At any given point in time during a vacation to Shangri-La Vilingili, one is likely to spot a graceful white tern circling overhead. Although the species inhabits other tropical regions, the presence of ‘dhondheeni’ , as they are locally known, in Maldives is limited to Addu Atoll, resulting in a certain symbolic significance.

The first and largest of its kind in the country, one of Shangrila Vilingili’s most unique features is its 9-hole golf course, a novelty I was more than excited to explore later that afternoon, complete with a formal introduction to the sport. After a one-on-one lesson with the resort’s seasoned golf professional, I attempted a shot at Hole 1 which was charmingly named Manta Ray.

Shangri-La Vilingili's 9-hole golf course. PHOTO: SHANGRI-LA VILLINGILI

Although much cannot be said for my golfing talent, I can definitely attest to the beauty of the locale. Featuring both 3-par and 4-par holes, each creatively named after beloved underwater critters , the golf course is surrounded by vistas of lush greenery and the roiling waves of the Indian Ocean.

Before stepping away from the golf course, I stopped at the highest natural point in Maldives. Located at the Southern end of the resort, the area is elevated 2.4 metres (7.9 ft) above water-level. I made sure to click some Insta-worthy shots before heading back to my villa to freshen up for dinner.

A brief phone call had a buggy dropping me off at Fashala Restaurant, which is perhaps the most gastronomically adventurous out of Shangri-La’s dining choices. Following some much-appreciated guidance from the restaurant’s helpful staff, I settled for an order of Coral Reef Fish served with heirloom carrots, seaweed buerre blanc, cauliflower and yoghurt puree. I savoured the flavours of my dish in the romantic atmosphere created by warms lights and live music.

The next day dawned with as much promise as the last. Following a quick visit to Javvu’s generous breakfast buffet, I headed off to the Water Sports Centre to tick an essential item off my bucket list.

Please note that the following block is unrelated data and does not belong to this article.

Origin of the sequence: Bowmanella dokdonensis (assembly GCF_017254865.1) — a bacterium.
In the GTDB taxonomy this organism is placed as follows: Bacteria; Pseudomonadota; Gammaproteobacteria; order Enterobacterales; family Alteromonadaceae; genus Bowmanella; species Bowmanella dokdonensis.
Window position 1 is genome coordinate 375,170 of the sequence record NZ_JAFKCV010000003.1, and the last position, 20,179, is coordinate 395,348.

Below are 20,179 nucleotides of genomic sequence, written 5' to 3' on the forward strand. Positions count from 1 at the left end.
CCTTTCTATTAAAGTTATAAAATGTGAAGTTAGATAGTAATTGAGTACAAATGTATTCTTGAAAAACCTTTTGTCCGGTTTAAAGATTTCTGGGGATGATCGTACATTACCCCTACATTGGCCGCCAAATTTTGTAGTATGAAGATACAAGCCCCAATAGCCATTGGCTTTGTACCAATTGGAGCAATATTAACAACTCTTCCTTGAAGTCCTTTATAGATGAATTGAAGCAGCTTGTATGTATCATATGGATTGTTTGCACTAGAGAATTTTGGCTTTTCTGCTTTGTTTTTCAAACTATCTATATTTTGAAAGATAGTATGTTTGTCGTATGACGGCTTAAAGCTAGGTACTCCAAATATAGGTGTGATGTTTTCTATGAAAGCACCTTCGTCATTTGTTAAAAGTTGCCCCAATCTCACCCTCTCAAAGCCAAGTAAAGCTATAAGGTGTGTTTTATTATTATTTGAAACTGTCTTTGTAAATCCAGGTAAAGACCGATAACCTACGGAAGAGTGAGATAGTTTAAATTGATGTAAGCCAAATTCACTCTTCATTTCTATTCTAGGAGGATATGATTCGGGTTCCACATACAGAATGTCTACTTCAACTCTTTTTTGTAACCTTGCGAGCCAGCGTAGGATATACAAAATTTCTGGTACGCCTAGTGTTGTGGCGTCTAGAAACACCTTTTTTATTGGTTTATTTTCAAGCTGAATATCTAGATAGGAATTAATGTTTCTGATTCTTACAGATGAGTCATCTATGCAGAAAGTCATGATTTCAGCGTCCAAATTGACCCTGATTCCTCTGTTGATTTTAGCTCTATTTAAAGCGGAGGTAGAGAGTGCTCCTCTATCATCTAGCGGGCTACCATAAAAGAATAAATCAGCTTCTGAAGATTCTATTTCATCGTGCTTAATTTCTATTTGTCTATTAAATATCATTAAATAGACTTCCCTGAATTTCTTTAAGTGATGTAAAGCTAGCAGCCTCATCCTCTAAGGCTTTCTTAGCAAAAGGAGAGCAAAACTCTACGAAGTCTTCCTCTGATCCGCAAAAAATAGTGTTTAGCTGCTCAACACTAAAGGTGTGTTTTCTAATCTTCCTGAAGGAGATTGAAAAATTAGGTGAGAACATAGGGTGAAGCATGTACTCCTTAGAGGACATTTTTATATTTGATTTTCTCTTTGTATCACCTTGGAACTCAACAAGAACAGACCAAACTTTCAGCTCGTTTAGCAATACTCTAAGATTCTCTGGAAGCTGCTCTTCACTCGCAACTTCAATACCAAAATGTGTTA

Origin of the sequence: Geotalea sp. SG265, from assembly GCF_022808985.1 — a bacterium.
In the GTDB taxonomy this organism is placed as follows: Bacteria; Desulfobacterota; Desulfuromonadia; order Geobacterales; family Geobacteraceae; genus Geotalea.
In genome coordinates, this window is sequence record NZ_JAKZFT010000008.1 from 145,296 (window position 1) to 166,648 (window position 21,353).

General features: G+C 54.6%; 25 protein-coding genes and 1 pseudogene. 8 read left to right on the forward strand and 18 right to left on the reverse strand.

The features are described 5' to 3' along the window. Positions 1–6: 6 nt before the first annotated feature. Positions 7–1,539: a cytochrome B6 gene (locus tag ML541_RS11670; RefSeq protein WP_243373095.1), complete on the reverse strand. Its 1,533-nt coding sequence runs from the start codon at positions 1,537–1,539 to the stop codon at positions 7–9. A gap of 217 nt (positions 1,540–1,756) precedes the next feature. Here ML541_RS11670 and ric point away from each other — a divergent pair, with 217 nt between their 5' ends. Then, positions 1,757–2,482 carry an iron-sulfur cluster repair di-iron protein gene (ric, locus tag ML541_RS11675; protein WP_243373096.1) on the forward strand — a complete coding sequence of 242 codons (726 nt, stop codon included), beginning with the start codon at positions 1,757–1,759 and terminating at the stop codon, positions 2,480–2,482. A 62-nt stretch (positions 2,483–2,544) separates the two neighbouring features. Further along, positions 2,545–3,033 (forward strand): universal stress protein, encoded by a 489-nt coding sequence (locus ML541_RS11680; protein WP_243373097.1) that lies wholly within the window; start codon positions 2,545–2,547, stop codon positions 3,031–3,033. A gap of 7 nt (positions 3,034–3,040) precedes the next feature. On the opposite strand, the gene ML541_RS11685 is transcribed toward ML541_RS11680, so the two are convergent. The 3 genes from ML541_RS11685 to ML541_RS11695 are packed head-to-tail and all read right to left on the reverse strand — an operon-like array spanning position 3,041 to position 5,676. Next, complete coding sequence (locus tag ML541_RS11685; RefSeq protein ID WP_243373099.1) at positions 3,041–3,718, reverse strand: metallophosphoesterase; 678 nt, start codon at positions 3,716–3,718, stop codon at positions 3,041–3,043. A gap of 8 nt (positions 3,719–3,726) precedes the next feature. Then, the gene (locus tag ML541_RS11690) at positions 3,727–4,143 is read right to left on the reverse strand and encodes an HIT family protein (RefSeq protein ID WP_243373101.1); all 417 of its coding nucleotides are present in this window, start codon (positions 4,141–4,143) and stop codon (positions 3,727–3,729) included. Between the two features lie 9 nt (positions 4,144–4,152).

In keeping with its impressive aesthetic streak, Shangri-La Vilingili’s underwater scenery did not disappoint in the least. I soaked up the sprawling colours of the house reef as schools of equally vibrant fish zoomed past at their own natural rhythms.

The highlight of the excursion swam by just as the party was about to head back- a turtle. Elated as I was at having finally seen a member of the endangered species in its natural habitat, I listened on in palpable envy during the boat ride back to dryland as the guides talked of days where dozens turtles could be spotted.

After briefly washing up at the villa’s outdoor shower, I headed off to a treatment I didn’t know I needed. In retrospect, I should have expected nothing less of CHI, an award-winning spa.

I opted for a Kandu Boli massage, a therapeutic ‘coconut oil’ treatment that begins with placing cowrie seashells by one’s ear to evoke the sounds of ocean as a wonderfully ‘Maldivian’ segue to disconnect from the world.

Considering the spa’s spacious treatment villas, private gardens and steam rooms, I realized that the effect was purposefully and tastefully intended. I left reluctantly, knowing that I had barely sampled the exquisite range of Asian massages, Indian Ayurvedic treatments, and locally inspired treatments on the menu.

A photograph taken in one of the common areas of the resort. PHOTO: THE EDITION

The remainder of the day was spent lounging in the open-air terrace, whiling away the time before a hosted dinner at Dr. Ali’s, the last of Shangri-La’s three restaurants. The eponymous personality was a Maldivian doctor known for wonderfully woven nature stories and enticing recipes.

While the restaurant features an array of international cuisine, I chose a dish from the Arabian Gulf Room, the Shishlik. The masterpiece consisted of grilled marinated lamb chops with mustard Dijon, onion, garlic, black pepper powder, madras curry powder, extra virgin olive oil, served with white basmati, saffron rice and grilled tomatoes. The flavours were augmented by the setting as I had chosen to eat at the outdoor area adjacent to the seawall, watching as an almost full moon shimmered on the water.

As I boarded the speedboat headed to Gan International Airport the next morning, I marvelled at just how many rich experiences could be condensed into a mere two days. Though it may have been brief, my experience at Shangri-La Vilingili was second to none.